Russian Tank Probe in Ukraine Confirmed with US Official

Journal of Political Risk, Vol. 2, No. 6, June 2014.

By Anders Corr, Ph.D.

T-72 Tank reportedly destroyed by Ukrainian forces in Snizhne, Ukraine, June 12, 2014. Source: Twitter.

T-72 Tank reportedly destroyed by Ukrainian forces in Snizhne, Ukraine, June 12, 2014. Source: Twitter.

The Ukrainian Interior Minister, Arsen Avakov, accused Russia of allowing three tanks on June 12 to cross  from Russia to Ukraine at a rebel-controlled border crossing. The Journal of Political Risk confirmed a tank movement from Russia to Ukraine with a US official who wishes to remain anonymous.

The small tank column is likely a probe to assess the potential reaction of Ukraine and the West to a larger tank invasion that may be under consideration by the Russians. This comes after Russian troops pulsed the border on April 24 in an “exercise” that also served the military intelligence function of testing Ukrainian tactical reaction.

The Russian tank probe in Ukraine comes at a time when President Obama is showing less military restraint than a few months ago. In June he ordered resumption of drone attacks in Pakistan, and he has not removed the possibility of US air strikes in Iraq against Al Qaeda terrorists making territorial gains on the outskirts of Baghdad. With sagging approval ratings in part due to a public perception of weakness in international affairs, President Obama is likely to react to the Russian tank probe with greater rigor, including increased economic sanctions against Russia, and troop build-ups in Eastern Europe. This would put significant downward pressure on the Ruble and MICEX index of Russian stocks.

JPR Status: Report.

Nationalism, Pastoral Nomadism, and Political Risk to Natural Resource Investments in Mongolia: Case Studies of the Aluminum Corporation of China Limited (Chalco) and Rio Tinto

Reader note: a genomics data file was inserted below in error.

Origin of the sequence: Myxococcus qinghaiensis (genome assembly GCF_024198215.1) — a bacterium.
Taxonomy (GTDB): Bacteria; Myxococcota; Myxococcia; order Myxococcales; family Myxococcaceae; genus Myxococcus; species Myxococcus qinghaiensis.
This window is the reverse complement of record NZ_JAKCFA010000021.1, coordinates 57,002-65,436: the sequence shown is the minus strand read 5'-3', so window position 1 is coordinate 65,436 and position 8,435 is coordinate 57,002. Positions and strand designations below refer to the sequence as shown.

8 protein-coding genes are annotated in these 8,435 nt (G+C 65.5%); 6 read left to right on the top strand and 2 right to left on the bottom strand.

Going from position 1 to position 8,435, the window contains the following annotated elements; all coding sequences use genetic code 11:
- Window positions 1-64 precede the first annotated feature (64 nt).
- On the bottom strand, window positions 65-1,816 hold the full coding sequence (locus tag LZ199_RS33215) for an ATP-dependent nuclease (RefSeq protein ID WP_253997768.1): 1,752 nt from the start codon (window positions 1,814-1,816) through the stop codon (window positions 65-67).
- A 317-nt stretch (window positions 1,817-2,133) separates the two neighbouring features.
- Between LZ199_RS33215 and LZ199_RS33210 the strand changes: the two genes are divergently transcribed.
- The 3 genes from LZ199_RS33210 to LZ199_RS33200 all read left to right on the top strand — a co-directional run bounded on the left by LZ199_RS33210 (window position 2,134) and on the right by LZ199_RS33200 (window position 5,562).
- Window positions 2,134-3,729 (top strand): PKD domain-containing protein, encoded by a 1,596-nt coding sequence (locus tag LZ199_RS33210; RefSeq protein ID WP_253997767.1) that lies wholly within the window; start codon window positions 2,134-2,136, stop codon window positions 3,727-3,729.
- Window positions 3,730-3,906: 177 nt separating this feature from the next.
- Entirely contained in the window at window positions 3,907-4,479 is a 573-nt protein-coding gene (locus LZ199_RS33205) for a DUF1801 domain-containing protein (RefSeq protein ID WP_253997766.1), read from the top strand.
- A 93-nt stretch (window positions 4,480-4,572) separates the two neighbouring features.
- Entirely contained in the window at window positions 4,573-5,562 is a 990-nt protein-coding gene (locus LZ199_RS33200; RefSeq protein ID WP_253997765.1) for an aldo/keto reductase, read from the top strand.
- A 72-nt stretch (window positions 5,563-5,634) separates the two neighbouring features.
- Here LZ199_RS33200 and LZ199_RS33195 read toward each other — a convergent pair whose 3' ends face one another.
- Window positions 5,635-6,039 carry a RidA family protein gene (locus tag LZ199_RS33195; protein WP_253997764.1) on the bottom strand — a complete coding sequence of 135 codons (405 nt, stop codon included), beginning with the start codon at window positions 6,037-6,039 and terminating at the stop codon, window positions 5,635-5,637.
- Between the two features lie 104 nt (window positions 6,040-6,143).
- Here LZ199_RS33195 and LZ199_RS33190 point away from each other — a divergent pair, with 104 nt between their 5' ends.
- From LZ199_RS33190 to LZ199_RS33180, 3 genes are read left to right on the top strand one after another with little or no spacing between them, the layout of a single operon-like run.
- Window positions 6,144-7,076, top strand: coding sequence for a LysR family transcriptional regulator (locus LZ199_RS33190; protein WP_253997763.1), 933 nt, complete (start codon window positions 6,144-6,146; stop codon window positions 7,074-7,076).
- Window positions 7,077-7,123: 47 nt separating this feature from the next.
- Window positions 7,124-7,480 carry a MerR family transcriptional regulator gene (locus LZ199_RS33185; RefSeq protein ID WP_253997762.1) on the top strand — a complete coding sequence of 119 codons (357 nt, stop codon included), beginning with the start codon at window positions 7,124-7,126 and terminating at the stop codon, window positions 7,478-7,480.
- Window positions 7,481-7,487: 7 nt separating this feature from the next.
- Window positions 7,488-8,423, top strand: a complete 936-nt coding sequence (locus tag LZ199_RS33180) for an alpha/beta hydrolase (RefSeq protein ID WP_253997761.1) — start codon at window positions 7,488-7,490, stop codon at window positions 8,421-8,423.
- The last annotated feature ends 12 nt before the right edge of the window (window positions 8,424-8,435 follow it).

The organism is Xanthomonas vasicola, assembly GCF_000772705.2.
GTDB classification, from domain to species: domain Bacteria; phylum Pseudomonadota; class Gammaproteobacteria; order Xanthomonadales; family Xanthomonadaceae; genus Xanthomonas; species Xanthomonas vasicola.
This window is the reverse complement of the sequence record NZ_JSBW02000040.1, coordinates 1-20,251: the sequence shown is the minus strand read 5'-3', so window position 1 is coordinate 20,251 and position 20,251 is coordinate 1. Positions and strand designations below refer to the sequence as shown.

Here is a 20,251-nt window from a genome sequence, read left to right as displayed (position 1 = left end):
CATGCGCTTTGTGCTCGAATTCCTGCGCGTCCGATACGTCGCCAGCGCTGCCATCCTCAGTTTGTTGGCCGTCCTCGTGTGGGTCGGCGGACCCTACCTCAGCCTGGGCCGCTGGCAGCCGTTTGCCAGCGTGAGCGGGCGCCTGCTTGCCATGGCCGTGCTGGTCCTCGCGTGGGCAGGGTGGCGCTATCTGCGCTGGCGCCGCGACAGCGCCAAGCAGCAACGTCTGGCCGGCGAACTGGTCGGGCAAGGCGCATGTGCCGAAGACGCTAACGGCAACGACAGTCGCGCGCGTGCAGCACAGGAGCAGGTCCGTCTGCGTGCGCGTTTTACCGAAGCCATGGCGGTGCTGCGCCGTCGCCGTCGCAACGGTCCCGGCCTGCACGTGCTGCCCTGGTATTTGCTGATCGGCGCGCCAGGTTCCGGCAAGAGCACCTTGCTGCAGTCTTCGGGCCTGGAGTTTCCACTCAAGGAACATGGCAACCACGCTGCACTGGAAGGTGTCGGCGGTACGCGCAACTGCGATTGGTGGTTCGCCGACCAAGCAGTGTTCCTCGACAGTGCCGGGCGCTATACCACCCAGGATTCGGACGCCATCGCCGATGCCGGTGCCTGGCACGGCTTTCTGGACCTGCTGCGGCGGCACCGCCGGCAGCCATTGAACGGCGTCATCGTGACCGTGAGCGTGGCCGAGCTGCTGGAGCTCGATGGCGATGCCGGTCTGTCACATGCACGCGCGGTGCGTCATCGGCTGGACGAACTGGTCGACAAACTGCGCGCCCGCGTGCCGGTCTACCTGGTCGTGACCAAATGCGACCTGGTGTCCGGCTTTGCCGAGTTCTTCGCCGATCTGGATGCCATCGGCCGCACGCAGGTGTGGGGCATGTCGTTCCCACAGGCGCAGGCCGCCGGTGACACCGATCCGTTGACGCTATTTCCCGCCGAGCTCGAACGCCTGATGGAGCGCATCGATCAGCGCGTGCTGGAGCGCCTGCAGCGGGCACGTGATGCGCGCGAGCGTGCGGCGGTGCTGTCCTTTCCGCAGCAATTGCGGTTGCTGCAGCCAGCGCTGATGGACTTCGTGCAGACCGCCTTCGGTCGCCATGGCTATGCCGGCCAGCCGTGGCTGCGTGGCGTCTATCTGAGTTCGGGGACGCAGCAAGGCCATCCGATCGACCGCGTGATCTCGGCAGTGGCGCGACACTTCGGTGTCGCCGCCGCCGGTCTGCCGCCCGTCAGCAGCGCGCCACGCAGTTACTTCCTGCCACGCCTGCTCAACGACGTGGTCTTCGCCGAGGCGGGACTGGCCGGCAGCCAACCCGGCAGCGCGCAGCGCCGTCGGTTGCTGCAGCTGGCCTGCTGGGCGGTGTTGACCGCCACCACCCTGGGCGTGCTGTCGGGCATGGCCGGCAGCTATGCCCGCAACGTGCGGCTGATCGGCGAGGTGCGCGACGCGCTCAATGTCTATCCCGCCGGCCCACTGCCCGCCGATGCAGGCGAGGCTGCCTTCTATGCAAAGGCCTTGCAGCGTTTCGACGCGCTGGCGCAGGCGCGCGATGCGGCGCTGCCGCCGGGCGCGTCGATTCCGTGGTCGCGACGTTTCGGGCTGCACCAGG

Mongolia - Oyu Tolgoi - The processing conveyor under construction is seen at the Oyu Tolgoi mine

02 Nov 2011, Mongolia — The processing conveyor under construction is seen at the Oyu Tolgoi mine in Mongolia. Oyu Tolgoi, also known as Turquoise Hill is a combined open pit and underground mega mine project in Khanbogd in the south Gobi Desert. The site was discovered in 2001 and is being developed as a joint venture between Ivanhoe Mines, Rio Tinto and the Government of Mongolia. The mine is scheduled to begin production in July 2012. The Oyu Tolgoi mining project is the largest financial undertaking in Mongolia’s history and is expected upon completion to account for more than 30% of the country’s gross domestic product. Copper production is expected to reach 450,000 tonnes annually and Gold production is estimated to reach 650,000 ounces per year. —(Copyright Kieran Doherty/In Pictures/Corbis / APImages)

Journal of Political Risk, Vol. 2, No. 6, June 2014.

By Jamian Ronca Spadavecchia [1]

Mongolia stands at a critical juncture between the rewards of natural resource development and the challenges of modernization. On the one hand, it offers abundant opportunities in the natural resources sector and is located near growing and resource-starved industrial nations of East Asia. At the same time, the presence of autocratic neighbors impose international instability on this democratic and market-oriented economy.

This article considers two underanalyzed political risks that are necessary for understanding the future of the Mongolian economy: nationalism and pastoral nomadism. In doing so, it proffers an improved analytical framework for resource investors to better assess and mitigate their Mongolia risk.

Finally, the analysis uses selected case studies to demonstrate how nationalism and pastoral nomadism might impact natural resource investment. For nationalism, a study of the proposed acquisition of SouthGobi Resources (SouthGobi) by the Aluminum Corporation of China Limited (Chalco) is offered. The Chalco study is emblematic of the link between nationalism and two dominant trends in Mongolia: resource nationalism and increasing geopolitical risk in the natural resources sector. The section also looks at how pastoral nomadism poses a risk to Oyu Tolgoi, Mongolia’s premier copper and gold mining project, by examining a dispute between Rio Tinto and indigenous communities of Gobi herders that threatened Oyu Tolgoi’s project financing. Continue reading